Write about issues that you are passionate about, in a way that other people can relate to. Use the Internet for all it can do- link between your own posts and link to posts written by others. Read other people’s blogs and comment! If you want people to be interested in the things you are writing about know what they are writing about!
And most importantly when you can, blog in Spanish!
What blogs do you follow or subscribe to? Favorites?
I just started reading VivirLatino which led me to the awesome blog of La Mamita Mala. I have been following Latina Lista for sometime, Rio Yañez and his buddy Maya Chinchilla, Sergio Antonio, Jorge Linares…… the list just keeps on growing…
What are you favorite social media sites and how do you use these tools in your day-to-day?
At this point twitter, youtube, flickr and wordpress are the sites that I most commonly use. My activity on all of theses sites crosses over. For example, I might write a post on my blog, that will include a youtube video and images I posted onto flickr. Then I send a tweet that includes either a segment of my blog post, an image from the post, or some of the tag words describing the post.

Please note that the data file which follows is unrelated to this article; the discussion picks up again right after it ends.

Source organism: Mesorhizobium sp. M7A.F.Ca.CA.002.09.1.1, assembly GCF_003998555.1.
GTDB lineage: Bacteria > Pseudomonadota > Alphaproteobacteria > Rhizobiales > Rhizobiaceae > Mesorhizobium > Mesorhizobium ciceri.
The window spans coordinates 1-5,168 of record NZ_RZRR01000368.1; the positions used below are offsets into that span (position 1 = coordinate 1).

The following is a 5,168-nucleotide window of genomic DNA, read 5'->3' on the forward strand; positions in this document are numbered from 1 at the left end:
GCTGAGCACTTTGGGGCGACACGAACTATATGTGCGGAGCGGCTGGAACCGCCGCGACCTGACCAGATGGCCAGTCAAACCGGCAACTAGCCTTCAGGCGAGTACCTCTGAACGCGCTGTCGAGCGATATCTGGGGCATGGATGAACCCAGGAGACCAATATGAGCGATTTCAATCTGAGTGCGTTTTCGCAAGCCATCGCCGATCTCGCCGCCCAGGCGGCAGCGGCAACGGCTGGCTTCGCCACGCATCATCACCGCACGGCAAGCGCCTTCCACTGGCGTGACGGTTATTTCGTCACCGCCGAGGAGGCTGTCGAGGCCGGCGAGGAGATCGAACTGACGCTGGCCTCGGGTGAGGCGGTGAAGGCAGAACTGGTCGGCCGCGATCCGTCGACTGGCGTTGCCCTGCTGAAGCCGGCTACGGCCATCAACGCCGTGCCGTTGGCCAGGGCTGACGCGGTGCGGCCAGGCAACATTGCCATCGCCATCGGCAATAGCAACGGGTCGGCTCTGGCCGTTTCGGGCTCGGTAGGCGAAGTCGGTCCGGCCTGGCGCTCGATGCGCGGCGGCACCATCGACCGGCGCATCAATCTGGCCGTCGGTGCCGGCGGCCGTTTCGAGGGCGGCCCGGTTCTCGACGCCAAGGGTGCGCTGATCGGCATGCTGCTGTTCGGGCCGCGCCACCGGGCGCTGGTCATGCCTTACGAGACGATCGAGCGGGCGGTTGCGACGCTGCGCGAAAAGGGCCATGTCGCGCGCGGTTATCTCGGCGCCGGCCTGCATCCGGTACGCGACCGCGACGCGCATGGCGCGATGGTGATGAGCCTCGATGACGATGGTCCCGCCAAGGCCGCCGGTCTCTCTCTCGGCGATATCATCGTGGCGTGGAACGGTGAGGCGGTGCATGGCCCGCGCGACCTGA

Do you divide social media by purpose, friends, professional v. personal, etc.?
Not really, for the most part my personal life is my professional life.
What’s next for Maya? What do we have to look forward to from you?
I am working with my father on developing my first performance piece entirely in Spanish. We are using a recording of an interview my mother conducted with my abuelita in 1985, as source material for the monologue I will be performing recounting her experiences, but as myself- two generations removed……
I am also planning a piece with fellow artist and blogger Rio Yañez surrounding the Wise Latina phenomenon. I don’’t want to give too many details away, but I can promise there is going to be a Top 10 list!
April 29, 2008 § 1 Comment
There is one specific image that I have never been able to remove from my mind: an image of a Guatemalan solider pointing a gun at the belly of a young pregnant woman. Ironically, I have no recollection as to the source of that specific image. Part of me wonders if that image even existed, or if it was a confabulation of my youth, created in response to the countless stories of political massacre in Guatemala that my father described to me on a regular basis.